At the University of North Carolina, he succeeded the then women's and men's soccer coach Anson Dorrance to take the head coaching position in 1988 after serving as a part-time assistant coach for the men's Tar Heel soccer team in 1986.[8] From 1987-8, he was a full-time assistant coach to Dorrance.[8] It was in 1987 when the Tar Heels won their first ACC tournament championship and advanced to their first Final Four 1987 NCAA Division I Men's Soccer Championship where North Carolina lost to Clemson University in the semi-final round. The game was played at Riggs Field at Clemson University, despite the North Carolina Tar Heels men's soccer team having defeated Clemson Tigers men's soccer team twice earlier on in the 1987 season.

Professional players coached[edit]

Bolowich coached 45 players[3] onto the professional pitch since the beginning of Major League Soccer in 1996,[9] some of whom went to play abroad,[3] as well as on the United States men's national soccer team, the FIFA World Cup, and the Olympics. Four of Bolowich's former players have gone on to coach in the MLS.

Players who appeared on the United States men's national soccer team roster[edit]

Current and former professional players[edit]


  1. ^ a b Da Silva, Matt. "A Coach Trades Up by Going to a Midmajor". The New York Times. The New York Times. Retrieved 21 February 2017.
  2. ^ a b "Official Site of Carolina Athletics". GoHeels.com. University of North Carolina. Retrieved February 2017. Check date values in: |accessdate= (help)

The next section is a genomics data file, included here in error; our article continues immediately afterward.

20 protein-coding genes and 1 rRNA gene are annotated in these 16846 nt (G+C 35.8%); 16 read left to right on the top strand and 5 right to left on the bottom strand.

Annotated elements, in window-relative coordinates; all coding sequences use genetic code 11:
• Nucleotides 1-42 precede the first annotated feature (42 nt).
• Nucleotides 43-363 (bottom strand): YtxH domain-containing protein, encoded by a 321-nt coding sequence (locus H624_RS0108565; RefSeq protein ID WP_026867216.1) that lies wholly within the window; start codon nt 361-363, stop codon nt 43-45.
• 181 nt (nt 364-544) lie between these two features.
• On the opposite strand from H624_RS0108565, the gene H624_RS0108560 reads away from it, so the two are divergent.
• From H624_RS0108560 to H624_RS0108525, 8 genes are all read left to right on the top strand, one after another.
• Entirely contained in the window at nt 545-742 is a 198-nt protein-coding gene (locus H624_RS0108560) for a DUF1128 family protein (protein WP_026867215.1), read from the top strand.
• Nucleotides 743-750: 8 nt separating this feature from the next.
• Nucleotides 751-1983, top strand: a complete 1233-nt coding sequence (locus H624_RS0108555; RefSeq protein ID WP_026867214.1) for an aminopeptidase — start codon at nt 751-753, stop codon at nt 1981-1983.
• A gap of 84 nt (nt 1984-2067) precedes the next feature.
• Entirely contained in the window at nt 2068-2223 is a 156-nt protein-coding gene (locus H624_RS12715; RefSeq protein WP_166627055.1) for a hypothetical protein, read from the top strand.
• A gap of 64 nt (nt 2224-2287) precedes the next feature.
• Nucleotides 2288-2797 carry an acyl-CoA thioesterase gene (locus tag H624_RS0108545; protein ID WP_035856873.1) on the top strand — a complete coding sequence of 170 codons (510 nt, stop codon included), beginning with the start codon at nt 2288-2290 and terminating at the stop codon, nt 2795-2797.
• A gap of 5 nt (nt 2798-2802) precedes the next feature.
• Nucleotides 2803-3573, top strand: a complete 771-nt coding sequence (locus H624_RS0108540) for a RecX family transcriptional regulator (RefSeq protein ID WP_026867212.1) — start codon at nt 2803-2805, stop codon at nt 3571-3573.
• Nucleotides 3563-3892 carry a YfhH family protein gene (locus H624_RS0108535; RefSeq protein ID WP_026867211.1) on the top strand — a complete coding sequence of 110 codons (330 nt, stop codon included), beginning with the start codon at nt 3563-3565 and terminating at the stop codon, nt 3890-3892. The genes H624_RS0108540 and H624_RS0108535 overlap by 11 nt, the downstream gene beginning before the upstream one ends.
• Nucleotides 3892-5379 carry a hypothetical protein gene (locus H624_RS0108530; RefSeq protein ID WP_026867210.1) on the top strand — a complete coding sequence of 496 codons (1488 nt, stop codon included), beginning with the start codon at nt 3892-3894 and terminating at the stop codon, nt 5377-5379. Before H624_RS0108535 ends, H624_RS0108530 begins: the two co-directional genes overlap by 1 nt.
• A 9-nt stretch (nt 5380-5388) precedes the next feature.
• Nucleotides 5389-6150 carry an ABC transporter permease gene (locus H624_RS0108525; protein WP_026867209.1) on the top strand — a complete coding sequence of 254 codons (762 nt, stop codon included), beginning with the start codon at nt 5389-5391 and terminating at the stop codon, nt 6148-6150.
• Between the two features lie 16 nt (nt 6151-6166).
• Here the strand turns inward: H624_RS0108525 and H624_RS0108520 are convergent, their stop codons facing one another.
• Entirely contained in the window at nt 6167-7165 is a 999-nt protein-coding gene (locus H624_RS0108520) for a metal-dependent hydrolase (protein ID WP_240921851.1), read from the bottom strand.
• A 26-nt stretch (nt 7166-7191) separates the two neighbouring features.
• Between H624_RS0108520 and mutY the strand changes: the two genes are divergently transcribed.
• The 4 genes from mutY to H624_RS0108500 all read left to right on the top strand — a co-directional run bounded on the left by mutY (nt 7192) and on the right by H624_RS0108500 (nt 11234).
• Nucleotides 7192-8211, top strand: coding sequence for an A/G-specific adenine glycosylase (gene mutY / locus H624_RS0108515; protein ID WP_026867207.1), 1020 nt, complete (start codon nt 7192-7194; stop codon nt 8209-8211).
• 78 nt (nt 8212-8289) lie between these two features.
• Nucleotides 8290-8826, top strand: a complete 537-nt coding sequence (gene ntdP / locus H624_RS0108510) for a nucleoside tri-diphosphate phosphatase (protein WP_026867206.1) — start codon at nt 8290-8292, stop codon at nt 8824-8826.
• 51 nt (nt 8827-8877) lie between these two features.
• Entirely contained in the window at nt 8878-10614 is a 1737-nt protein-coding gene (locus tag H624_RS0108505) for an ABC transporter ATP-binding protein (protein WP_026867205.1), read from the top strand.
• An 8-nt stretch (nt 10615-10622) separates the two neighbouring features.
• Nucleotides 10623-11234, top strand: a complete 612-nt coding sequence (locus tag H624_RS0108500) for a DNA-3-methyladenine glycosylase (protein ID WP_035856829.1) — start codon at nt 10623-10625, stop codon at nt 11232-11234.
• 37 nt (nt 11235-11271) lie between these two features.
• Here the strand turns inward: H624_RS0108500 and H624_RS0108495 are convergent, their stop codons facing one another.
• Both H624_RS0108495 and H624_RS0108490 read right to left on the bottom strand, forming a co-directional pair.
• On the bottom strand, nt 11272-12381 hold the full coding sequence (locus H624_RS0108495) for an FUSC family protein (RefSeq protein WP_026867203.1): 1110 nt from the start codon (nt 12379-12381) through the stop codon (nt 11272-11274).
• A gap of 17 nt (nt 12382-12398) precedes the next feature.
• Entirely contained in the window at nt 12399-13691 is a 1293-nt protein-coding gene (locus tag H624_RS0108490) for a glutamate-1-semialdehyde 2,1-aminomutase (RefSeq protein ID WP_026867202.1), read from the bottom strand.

3. ^ a b c d e f g h i j k l m n o p q r s t u v w x y "Coaching Staff". gocreighton.com. Creighton University. Retrieved 6 February 2017.
  4. ^ "FC Dallas' Colin Bonner and Timo Pitter choose to retire from soccer". FC Dallas. FC Dallass. Retrieved 6 February 2017.
  5. ^ "Creighton University Morrison Stadium". Kiewit. Kiewit. Retrieved 21 February 2017.
  6. ^ WRAL. "UNC men's soccer coach Elmar Bolowich resigns". WRAL Sports Fan. WRAL. Retrieved 21 February 2017.
  7. ^ "Men's Soccer Championship". goheels.com. University of North Carolina Athletics. Retrieved 6 February 2017.
  8. ^ a b "UNC Men's Soccer Bio". Go Heels. Retrieved 21 February 2017.
  9. ^ Froh, Tim. "A league is born: An oral history of the inaugural MLS match". MLS Soccer. Major League Soccer. Retrieved 21 February 2017.
  10. ^ "Eddie Pope". Olympic.org. International Olympic Committee. Retrieved 21\ February 2017. Check date values in: |accessdate= (help)

External links[edit]